Making Shell Blinkers

by Al Stevens

This document describes how to make shell blinkers with a home-made vacuum forming table.

(I discuss only how to make the shells themselves here. Installing them onto the eye assembly is a topic for another page, not yet ready for publication.)

This project takes only about 2 hours from raw material to completion. Other than for the styrene, which you can purchase at a hobby shop, you can use stuff found in the workshop, a vacuum cleaner and a kitchen toaster oven. The total time to make a pair of blinker shells once you have the table and frame built is about 10 minutes including trimming and finishing.


The blinkers are vacuum formed from .060 or .080 styrene. The larger size makes slightly thicker shells. I've found .060 to be optimum for the kind of blinkers I prefer. A 6" x 12" sheet of styrene costs about $2.25 at the hobby shop. Each sheet can be used to make two pairs of blinkers.

Vacuum Forming Table

The vacuum forming table is a small wooden box about 5" x 5 1/2" made from 1" pine shelf lumber. One side has a hole drilled large enough to take the pipe end of a vacuum cleaner.

The table top has a number of 3/16" holes drilled and one 1 1/2" hole in the center into which the blinker form fits.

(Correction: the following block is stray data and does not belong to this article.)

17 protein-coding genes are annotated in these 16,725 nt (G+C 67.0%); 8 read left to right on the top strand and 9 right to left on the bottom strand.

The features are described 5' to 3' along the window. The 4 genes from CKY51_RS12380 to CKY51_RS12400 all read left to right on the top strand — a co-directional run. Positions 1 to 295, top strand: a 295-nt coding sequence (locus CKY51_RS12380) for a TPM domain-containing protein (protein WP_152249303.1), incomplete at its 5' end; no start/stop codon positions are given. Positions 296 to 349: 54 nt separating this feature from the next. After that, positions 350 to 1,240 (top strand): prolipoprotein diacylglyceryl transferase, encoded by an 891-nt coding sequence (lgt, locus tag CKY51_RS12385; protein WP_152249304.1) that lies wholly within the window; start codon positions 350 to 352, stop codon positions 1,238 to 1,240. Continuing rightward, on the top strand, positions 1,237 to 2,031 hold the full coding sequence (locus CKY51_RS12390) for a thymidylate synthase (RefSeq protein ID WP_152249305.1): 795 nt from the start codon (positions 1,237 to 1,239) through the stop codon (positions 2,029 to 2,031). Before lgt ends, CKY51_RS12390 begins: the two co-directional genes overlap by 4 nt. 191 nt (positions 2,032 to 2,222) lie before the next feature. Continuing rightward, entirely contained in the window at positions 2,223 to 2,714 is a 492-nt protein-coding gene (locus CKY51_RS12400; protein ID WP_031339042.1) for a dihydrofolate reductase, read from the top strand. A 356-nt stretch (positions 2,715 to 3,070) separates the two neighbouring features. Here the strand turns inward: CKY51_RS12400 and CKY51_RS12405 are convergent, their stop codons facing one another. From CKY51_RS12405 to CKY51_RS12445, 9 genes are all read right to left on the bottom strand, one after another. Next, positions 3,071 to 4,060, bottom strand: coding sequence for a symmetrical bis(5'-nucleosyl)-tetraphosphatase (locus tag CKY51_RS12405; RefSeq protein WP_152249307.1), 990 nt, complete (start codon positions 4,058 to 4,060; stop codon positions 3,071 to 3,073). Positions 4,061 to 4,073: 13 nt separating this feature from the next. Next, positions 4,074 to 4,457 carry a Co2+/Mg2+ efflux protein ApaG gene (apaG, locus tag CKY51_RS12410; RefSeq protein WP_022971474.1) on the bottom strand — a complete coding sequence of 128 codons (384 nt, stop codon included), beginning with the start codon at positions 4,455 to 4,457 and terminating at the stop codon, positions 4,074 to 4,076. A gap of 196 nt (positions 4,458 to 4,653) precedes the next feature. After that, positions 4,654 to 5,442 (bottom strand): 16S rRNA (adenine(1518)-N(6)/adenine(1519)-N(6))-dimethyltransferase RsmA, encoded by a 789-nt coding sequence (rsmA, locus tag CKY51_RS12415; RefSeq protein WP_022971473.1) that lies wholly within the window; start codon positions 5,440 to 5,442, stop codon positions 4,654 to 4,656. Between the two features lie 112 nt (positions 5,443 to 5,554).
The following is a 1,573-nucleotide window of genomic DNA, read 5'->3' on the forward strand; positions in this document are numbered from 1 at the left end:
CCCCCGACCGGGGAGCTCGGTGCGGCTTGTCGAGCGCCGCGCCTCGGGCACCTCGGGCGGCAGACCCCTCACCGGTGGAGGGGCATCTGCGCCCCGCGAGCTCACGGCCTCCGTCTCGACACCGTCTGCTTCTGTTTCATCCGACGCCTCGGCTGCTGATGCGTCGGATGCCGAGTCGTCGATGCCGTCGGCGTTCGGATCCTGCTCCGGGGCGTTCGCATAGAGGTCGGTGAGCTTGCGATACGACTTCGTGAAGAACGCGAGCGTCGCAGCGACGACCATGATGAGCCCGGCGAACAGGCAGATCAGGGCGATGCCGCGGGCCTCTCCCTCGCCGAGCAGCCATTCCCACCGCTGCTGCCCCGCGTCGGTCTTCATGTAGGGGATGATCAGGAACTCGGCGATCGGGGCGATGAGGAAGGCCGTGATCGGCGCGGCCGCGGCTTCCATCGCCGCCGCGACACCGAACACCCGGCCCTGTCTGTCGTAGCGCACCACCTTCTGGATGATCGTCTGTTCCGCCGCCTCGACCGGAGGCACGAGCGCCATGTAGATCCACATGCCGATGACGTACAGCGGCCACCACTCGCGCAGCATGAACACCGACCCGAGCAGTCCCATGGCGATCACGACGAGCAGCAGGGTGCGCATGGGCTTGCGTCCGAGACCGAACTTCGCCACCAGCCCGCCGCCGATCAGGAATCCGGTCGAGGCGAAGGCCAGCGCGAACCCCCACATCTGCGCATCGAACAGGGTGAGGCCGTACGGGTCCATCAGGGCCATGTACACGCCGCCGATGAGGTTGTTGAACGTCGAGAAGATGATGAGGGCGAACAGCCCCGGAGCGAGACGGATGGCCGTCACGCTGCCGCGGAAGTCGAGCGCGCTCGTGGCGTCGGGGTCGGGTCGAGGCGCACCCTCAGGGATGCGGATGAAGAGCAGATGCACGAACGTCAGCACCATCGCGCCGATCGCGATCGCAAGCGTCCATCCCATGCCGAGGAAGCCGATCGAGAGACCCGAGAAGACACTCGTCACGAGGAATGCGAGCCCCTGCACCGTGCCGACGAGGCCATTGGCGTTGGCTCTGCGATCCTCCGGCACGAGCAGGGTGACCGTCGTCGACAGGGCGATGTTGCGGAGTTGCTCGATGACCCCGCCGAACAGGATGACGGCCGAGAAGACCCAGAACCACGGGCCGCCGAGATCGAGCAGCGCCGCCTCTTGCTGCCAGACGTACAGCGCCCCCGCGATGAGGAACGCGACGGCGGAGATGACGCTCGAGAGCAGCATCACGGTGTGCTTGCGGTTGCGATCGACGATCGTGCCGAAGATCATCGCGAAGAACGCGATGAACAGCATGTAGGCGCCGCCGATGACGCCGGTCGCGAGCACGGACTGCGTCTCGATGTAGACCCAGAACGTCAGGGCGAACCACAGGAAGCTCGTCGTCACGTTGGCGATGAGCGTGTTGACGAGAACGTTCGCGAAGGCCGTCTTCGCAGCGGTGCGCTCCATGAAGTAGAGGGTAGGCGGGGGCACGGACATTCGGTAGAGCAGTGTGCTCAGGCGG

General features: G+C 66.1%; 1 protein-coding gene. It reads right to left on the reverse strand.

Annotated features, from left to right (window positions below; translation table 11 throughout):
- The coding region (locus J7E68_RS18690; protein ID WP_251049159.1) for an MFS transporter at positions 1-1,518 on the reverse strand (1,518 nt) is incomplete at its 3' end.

The table top and sides are sealed with Elmer's Carpenter's glue and nailed to keep the table air tight.

Blinker Form

The form, from which two blinkers is made, is one half of a 40 mm tournament ping pong ball, which is slightly larger than a 1 1/2" wooden sphere. Use this size to make the lid's inner diameter slightly larger than a wooden eyeball to eliminate drag when the lid opens and closes.

The ping pong ball half sphere is fitted over a 1 1/2" wooden sphere, which is glued into the 1 1/2" hole. This wooden inner core gives strength to the ping pong ball to facilitate adding the frame channel wires and linkage tabs.

The brass rod semicircles over the sphere form channels into which the blinker mechanism's frame attaches. The rods are offset from each other at an angle so that they each wrap around the circumference of the half ball at its logical center.

The channel rods on the form are filled in with MagicSculp or any other suitable filler material ( DAP Wood Dough, Apoxie Sculpt, Plastic Wood, etc.) to eliminate undercuts in the formed styrene, which would make it difficult to remove from the table.

The raised sections at the center of the rods form tabs for the blinker's control linkage. I formed these sections from MagicSculp.

Vacuum Source

The vacuum forming operation requires a vacuum be created inside the table. I use a household vacuum cleaner as the source for the vacuum. The vacuum cleaner tube, shown inserted here into the hole in the table's side, is sealed with electrician's tape.

Styrene Frame

The styrene frame is made from strips of the same wood used to build the table. It is sealed at the joints with Elmer's Glue and held together with wood screws. The frame has the same outer dimensions as the table top.

Cut out a rectangular piece of styrene with scissors to fit the frame flush with its edges.

Staple the styrene to the frame. You don't want any part of the styrene hanging over after it is stapled in place on the frame. Hanging edges would droop and create air leaks between the table and the frame. Use lots of staples. Tap them as flush as you can get them with a hammer.

Seal the styrene around its edges with masking tape. The idea is to get as air-tight a seal as possible.